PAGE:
The Telegraph, one of the UK’s largest online media, discovered that its 10TB database containing subscriber information was accessible to anyone.

The Telegraph, one of the UK’s largest online media outlets, has leaked 10TB of data after failing to properly protect one of its databases.

The leaked information includes internal logs, subscribers’ full names, email addresses, device information, URL requests, IP addresses, authentication tokens, and readers’ unique identifiers.

Bob Diatchenko, the researcher who discovered the unprotected dataset on September 14, 2021, confirms that at least 1,200 unencrypted contacts were accessible without passwords at the time he checked.

It’s worth noting that many of these examples relate to Apple News subscribers’ subscriber information, including passwords in plain text.

This newspaper was contacted immediately, but it took two days before we could finally respond and secure the database.

Because this instance was not indexed by a specialized search engine until September 1, 2021, the data has been in an exposed state for at least three weeks. This is enough time for an attacker or automated scanner to find the exposed database and exfiltrate the data it contains.

Only some subscribers will be affected

As a result of this data breach, those who may have been exposed are primarily at risk of email fraud and phishing.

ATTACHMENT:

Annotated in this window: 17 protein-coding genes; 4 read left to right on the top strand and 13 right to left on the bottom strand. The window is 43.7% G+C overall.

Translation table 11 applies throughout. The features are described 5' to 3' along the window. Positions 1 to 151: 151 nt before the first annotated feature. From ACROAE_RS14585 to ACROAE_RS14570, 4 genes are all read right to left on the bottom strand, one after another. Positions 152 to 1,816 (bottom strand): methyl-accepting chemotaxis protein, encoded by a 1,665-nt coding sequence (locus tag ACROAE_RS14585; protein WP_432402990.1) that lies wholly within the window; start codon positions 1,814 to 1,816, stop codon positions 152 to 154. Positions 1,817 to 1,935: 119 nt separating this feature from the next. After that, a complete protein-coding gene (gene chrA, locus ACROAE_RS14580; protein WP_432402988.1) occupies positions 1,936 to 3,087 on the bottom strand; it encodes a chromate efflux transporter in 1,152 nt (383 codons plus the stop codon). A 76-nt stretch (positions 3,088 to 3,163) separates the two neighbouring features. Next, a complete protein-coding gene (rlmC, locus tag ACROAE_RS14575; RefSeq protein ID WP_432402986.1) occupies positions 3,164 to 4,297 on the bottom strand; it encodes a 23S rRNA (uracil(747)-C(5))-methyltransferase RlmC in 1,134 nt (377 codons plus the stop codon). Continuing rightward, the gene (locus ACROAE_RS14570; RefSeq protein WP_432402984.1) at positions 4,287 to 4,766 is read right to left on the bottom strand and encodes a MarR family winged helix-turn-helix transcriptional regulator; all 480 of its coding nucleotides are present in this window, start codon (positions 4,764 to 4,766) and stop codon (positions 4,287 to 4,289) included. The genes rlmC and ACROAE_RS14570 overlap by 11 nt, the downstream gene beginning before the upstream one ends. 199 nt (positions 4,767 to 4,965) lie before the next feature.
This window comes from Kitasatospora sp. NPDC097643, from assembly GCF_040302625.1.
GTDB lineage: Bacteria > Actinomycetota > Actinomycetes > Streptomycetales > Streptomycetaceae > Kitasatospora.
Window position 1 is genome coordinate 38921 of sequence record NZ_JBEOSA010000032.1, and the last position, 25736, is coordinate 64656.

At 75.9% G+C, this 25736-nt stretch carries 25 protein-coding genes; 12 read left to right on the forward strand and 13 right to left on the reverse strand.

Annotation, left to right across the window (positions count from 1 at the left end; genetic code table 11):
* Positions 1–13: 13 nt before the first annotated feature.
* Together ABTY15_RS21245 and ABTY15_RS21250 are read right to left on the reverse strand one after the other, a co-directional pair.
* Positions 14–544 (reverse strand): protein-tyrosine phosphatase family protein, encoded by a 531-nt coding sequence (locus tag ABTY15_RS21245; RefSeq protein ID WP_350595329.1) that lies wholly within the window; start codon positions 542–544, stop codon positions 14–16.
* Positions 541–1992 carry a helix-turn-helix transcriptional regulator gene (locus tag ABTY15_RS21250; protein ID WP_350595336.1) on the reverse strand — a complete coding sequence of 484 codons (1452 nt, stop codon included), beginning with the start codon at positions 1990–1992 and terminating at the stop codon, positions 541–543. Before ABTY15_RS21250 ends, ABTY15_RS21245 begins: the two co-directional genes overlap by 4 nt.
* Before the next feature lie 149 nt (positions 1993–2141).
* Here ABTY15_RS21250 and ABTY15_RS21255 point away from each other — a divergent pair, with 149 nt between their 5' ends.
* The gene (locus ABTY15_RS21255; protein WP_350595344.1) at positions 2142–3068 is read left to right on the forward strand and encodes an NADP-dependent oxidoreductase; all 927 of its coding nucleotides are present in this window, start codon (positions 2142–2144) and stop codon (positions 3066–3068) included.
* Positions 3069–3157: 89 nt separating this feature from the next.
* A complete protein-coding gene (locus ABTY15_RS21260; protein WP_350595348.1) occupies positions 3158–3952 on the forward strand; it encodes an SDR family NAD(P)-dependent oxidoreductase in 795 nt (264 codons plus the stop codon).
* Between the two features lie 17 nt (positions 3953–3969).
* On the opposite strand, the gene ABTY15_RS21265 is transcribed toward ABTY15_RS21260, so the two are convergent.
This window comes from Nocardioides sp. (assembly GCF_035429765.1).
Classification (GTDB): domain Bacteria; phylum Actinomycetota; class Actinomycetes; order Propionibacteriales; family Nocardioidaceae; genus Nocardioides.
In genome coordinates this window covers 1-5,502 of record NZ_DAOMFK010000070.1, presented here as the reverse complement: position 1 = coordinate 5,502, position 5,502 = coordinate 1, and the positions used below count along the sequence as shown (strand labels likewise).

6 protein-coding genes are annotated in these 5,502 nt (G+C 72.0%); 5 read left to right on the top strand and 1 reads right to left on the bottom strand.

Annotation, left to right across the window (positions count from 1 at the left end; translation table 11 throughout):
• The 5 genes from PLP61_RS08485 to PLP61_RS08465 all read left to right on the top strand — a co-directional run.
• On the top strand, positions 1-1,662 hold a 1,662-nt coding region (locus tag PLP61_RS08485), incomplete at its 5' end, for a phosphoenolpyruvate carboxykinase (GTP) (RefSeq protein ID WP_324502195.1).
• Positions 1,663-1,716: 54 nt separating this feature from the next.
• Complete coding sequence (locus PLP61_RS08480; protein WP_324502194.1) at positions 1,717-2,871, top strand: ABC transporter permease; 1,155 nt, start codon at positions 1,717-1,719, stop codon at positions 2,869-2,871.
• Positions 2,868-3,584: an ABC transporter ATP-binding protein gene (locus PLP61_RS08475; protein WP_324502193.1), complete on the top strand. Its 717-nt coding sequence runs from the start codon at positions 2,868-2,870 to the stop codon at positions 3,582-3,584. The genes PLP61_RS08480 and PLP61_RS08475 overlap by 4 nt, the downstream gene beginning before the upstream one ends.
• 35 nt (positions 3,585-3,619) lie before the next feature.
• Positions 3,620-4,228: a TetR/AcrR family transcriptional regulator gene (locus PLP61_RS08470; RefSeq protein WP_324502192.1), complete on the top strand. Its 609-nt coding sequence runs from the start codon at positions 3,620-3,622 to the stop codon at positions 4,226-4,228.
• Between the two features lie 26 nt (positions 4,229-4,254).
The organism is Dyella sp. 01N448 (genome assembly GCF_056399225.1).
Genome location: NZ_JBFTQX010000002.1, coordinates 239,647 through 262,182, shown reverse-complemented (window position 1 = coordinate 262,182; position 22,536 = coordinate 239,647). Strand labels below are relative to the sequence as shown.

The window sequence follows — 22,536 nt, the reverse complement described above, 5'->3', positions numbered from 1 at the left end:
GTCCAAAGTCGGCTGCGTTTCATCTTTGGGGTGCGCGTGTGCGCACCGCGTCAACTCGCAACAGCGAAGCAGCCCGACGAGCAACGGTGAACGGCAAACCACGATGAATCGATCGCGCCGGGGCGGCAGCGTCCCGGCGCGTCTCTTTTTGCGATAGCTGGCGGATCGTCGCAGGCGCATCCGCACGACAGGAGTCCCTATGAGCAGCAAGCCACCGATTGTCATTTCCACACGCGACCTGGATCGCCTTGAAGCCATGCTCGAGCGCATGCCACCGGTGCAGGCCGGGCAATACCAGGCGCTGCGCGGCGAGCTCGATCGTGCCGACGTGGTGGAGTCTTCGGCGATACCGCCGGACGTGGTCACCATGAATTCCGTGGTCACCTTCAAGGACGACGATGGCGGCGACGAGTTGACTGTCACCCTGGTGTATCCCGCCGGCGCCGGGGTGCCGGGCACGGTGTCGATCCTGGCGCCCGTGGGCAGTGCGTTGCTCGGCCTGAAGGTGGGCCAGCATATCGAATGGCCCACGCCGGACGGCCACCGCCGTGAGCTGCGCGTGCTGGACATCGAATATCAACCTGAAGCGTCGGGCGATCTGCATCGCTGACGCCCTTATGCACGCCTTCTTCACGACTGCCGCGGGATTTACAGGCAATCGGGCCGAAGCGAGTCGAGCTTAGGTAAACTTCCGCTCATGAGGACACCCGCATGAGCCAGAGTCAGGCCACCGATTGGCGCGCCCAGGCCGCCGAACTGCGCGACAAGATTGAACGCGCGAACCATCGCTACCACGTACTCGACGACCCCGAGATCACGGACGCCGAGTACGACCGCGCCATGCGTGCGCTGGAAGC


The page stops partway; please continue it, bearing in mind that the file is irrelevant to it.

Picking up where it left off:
There is also a privacy risk, as leaked URL requests may be used to build up a user’s browsing history on news platforms.

The impact for The Telegraph is that the stolen access token could be used by non-subscribers to access content locked behind the company’s paywall, but resetting it will solve the problem.

In response to the above, The Telegraph

We became aware of this discovery on September 16 and took immediate action to protect the data.

As a result of our investigation, we found that only a small number of records had been compromised, less than 0.1% of our users, so we contacted all users to inform them.

In addition, our investigation led us to conclude that although data was leaked, it was not compromised in any way other than what the researcher posted.

We are grateful for the work of independent researchers who responsibly disclose vulnerabilities and public information, which is critical to our ongoing efforts to protect our assets.


These comments put the number of individuals affected at 600, which is less than the number of revelations that Dychenko has seen. The Telegraph also says that these people are not at risk of being misused, as Dychenko is the first and last person to access sensitive data.

If you are a Telegraph subscriber, we recommend that you reset your password and be on the lookout for unsolicited emails making bold claims and asking you to take urgent action to protect your account.

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